How the Japanese concept of “ikigai” can help your financial planning


Sunrise in the suburbs of Tokyo

Financial planning can be daunting, especially if you’re unsure what it is you’re planning for. In difficult situations, sometimes its best to look for guidance in unfamiliar territory.

The Japanese concept of “ikigai” could be the answer you need. Ikigai, or 生き甲斐 in Japanese, is often directly translated as a “life purpose” or “reason for living”, but it might be slightly more complex than that.

So, what does ikigai truly mean, and can having one of your own help you to plan your finances more easily? Read on to find out more.

The true meaning of ikigai is hard to explain in English

The languages you speak and the culture you were raised in alter the way you interpret the world and, as such, ikigai is an unfamiliar concept to many native English speakers. However, exploring concepts and languages you don’t understand is sometimes the best way to get new ideas.

Although the typical translation of ikigai is a “life purpose” or “reason to get up in the morning”, it doesn’t have to be as dramatic as it sounds. Your ikigai could be as grand as your ultimate professional goal, or as small and personal as continuing to develop a hobby you enjoy.

Your ikigai could be a dream, a passion, a material goal, or simply something you like doing. As long as you can work towards it and it gives you a reason to be, it can be your ikigai.

For example, perhaps your ikigai is painting, and no matter how busy you are each day, you always find the time to put your brush to canvas. Or maybe your ikigai is your dream job, and each day you do a little something to work towards it.

Having an ikigai is one of the many Japanese secrets to living a long, healthy, and enjoyable life. A common Japanese belief is that finding the small joys in everyday experiences leads to a more fulfilling life as a whole, so doing something each day towards your ikigai could make you happier day by day.

Most people in the UK haven’t thought about their life purpose

If you are yet to find your ikigai, you’re not alone, and there’s no shame in admitting it. In fact, according to Aegon, only 40% of Brits have considered what gives them joy and purpose in life.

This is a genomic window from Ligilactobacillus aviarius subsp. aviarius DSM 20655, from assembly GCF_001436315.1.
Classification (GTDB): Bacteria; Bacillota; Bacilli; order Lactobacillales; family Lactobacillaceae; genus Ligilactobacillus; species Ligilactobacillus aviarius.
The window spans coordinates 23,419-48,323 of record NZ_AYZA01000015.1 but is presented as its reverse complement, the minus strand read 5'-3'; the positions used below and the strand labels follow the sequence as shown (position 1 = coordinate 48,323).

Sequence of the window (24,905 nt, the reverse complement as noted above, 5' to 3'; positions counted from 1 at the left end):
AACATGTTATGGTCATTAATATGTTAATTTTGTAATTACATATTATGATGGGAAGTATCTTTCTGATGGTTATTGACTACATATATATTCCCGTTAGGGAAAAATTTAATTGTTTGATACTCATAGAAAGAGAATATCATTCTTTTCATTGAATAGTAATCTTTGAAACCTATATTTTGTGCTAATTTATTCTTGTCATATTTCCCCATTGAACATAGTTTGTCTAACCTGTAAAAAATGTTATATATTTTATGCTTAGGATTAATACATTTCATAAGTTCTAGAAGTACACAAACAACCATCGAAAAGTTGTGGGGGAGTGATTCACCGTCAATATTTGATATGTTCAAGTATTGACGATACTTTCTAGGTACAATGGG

You could find your ikigai at any stage in life. It may happen naturally and without you realising, or you may have to take a step back and really think about what it could be from an outside perspective.

Figure out, first and foremost, what you enjoy most about life. If it’s something you already actively participate in, set some goals, and think about where this thing could take you. If it’s something you’re yet to truly experience, find a way to get yourself more involved with it.

By coming up with goals and plans, you will be able to craft a future vision of yourself doing the things you enjoy. You can then work out a solid way to get there.

Your ikigai could help shape your financial planning

Finding your ikigai could help you with your financial planning, since it may give you a clearer vision of the future, which helps you set aside the funds you need to work towards your dream.

Aegon believes that only about 30% of working UK adults have a “concrete” vision of themselves in the future. A concrete vision means having specific plans in place rather than vague ones, resulting in a clear end goal.

Knowing what gives you a sense of purpose, or what you want to be in the future, is one of the many building blocks for successful financial planning.

For example, let’s say that your ikigai is to be able to generate an income with a hobby of yours in later life. If you need to get specific equipment or make certain arrangements before you can start, you can calculate a rough cost to work towards first.

This may make you create a strict budget to help you achieve it in a certain time frame. Not only does this help you work towards your ikigai, but also with your day-to-day spending too. You may find that you are spending too much on certain aspects of your life, or not enough on important things like retirement.

Once you’ve managed to save the money needed to start working on your dream, you can put the money that would have gone toward your ikigai each month toward other financial goals.

Only you can truly know your ikigai, so making sure that you have the financial freedom you need to work towards it should be a top priority. If you aren’t sure how to get there, or what you might need financially to achieve it, consider working with a financial planner.

We can help you unlock the true potential of your money and help you reach any financial goals you need in order to pursue your ikigai. To find out how we can help in more detail, email or call 0115 933 8433.